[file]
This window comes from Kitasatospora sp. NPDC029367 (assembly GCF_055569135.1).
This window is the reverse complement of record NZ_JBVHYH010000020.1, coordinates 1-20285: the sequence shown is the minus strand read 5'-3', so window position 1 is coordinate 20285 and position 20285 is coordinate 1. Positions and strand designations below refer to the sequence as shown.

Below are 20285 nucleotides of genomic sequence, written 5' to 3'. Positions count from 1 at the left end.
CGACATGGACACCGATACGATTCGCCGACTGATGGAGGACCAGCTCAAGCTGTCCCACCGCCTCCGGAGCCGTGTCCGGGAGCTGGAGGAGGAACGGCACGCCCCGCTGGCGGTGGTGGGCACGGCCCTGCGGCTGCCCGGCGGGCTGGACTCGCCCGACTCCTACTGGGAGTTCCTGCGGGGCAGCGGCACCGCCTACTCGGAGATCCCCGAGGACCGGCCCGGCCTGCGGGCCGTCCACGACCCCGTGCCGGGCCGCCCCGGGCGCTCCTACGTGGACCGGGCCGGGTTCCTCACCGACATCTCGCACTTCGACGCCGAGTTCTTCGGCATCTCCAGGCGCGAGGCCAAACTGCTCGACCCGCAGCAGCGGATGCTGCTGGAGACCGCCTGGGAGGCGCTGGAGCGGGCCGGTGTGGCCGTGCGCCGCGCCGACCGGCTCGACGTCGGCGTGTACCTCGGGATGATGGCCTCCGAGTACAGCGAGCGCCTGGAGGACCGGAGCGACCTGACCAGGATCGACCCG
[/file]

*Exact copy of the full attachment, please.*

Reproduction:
This window comes from Kitasatospora sp. NPDC029367 (assembly GCF_055569135.1).
This window is the reverse complement of record NZ_JBVHYH010000020.1, coordinates 1-20285: the sequence shown is the minus strand read 5'-3', so window position 1 is coordinate 20285 and position 20285 is coordinate 1. Positions and strand designations below refer to the sequence as shown.

Below are 20285 nucleotides of genomic sequence, written 5' to 3'. Positions count from 1 at the left end.
CGACATGGACACCGATACGATTCGCCGACTGATGGAGGACCAGCTCAAGCTGTCCCACCGCCTCCGGAGCCGTGTCCGGGAGCTGGAGGAGGAACGGCACGCCCCGCTGGCGGTGGTGGGCACGGCCCTGCGGCTGCCCGGCGGGCTGGACTCGCCCGACTCCTACTGGGAGTTCCTGCGGGGCAGCGGCACCGCCTACTCGGAGATCCCCGAGGACCGGCCCGGCCTGCGGGCCGTCCACGACCCCGTGCCGGGCCGCCCCGGGCGCTCCTACGTGGACCGGGCCGGGTTCCTCACCGACATCTCGCACTTCGACGCCGAGTTCTTCGGCATCTCCAGGCGCGAGGCCAAACTGCTCGACCCGCAGCAGCGGATGCTGCTGGAGACCGCCTGGGAGGCGCTGGAGCGGGCCGGTGTGGCCGTGCGCCGCGCCGACCGGCTCGACGTCGGCGTGTACCTCGGGATGATGGCCTCCGAGTACAGCGAGCGCCTGGAGGACCGGAGCGACCTGACCAGGATCGACCCG